We brought an iPad mini with a few shows and movies pre-downloaded – Disney’s Cat’s, Wildcrats, and a few others. And make sure to bring earphones or earbuds. Our flight attendant notified everyone that watching a movie without headphones was prohibited. For the sake of other passengers, that seems obvious, but another set of parents on our flight seemed surprised by the announcement. We also brought a few books for each child, which they keep in their carry-on backpack, along with coloring books, sketch pads, journals, crayons and pencils. I also checked out several ebooks at our local library and was told most libraries offer this service…and it’s free! All you need is a library card.

4) Help make them comfortable
Bring along a neck or travel pillow for each child. We also brought their favorite blanket, and a light sweatshirt. The temp on our plane went from sauna temps at take off to frigid mid-flight.

5) Keep an extra pair of clothing in carry ons
In the event your checked luggage does not show up, it is nice to have a fresh pair of clothes for you and the kids to change into once you’ve settled in to your hotel. While you wait for your luggage situation to be resolved, it’s much easier to get by with two outfits than it is with one. Also, if you have room, I advise carrying a travel sized toothbrush, toothpaste, and deodorant, just in case these items aren’t readily available to you when you arrive.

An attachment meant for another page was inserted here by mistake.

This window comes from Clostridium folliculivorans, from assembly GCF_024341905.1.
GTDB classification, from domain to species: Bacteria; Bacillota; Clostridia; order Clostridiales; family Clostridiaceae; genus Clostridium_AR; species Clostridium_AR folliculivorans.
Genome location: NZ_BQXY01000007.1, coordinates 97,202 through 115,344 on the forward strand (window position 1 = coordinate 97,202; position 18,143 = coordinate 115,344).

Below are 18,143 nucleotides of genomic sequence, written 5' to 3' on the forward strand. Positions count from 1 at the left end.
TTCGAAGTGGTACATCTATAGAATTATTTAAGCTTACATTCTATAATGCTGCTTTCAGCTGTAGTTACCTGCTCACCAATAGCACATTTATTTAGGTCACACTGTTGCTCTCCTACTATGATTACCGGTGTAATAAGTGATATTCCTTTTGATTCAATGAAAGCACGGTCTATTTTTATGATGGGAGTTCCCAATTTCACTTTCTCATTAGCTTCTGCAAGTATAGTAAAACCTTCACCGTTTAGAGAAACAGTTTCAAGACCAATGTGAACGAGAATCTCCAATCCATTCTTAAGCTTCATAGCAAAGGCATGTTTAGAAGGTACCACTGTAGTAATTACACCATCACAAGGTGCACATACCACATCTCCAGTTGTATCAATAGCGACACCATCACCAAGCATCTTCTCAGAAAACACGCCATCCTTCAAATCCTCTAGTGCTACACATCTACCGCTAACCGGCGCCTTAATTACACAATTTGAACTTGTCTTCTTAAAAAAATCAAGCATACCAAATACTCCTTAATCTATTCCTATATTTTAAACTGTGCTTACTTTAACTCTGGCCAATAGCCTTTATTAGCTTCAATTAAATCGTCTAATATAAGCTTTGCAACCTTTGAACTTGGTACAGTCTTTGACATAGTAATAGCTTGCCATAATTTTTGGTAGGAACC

6) Keep a few bribes in your back pocket
I know this practice may be discouraged by many, but I honestly don’t know of a parent that doesn’t do it on occasion. I’ve heard parents say they just don’t agree with the philosophy, but when all you know what breaks loose, a simple bribe can be an effective way to bring calm to a situation. Especially, when you’re asking them to behave during their umpteenth tour. Let’s face it, that’s a tall order for any kid.

Playing soccer with the locals was a highlight of the trip.

Playing soccer with the locals was a highlight of the trip.

7) Do kids things
On a trip with children, the itinerary needs to be balanced. For every historical tour, you need to do some things the kids will love. We visited some of the most storied cities on earth, and the things our children enjoyed most were visiting a water park, feeding pigeons, playing soccer with a group of Italian kids, and the afternoon we spent at a beach in France. Funny thing is, these were also some of the most enjoyable moments for the parents, too.

8) Know your itinerary
Not only do you need to know it, but you need to verify prior to travel. It helps if both parents have a copy, either paper or digital, that can be easily accessed. And it’s important to take a few minutes the day before your trip to verify flight times. I learned this the hard way. On the last leg of our flight, we arrived an hour and a half prior to the flight time listed on our emailed itinerary, only to find that the departure time had been changed and our flight had already left. Our travel had been booked by a travel agent, and message of this change never reached me or my wife. The lesson here is this: Rely only on yourself. If I had taken five minutes to verify the departure time the day before, we could have avoided a very costly mistake.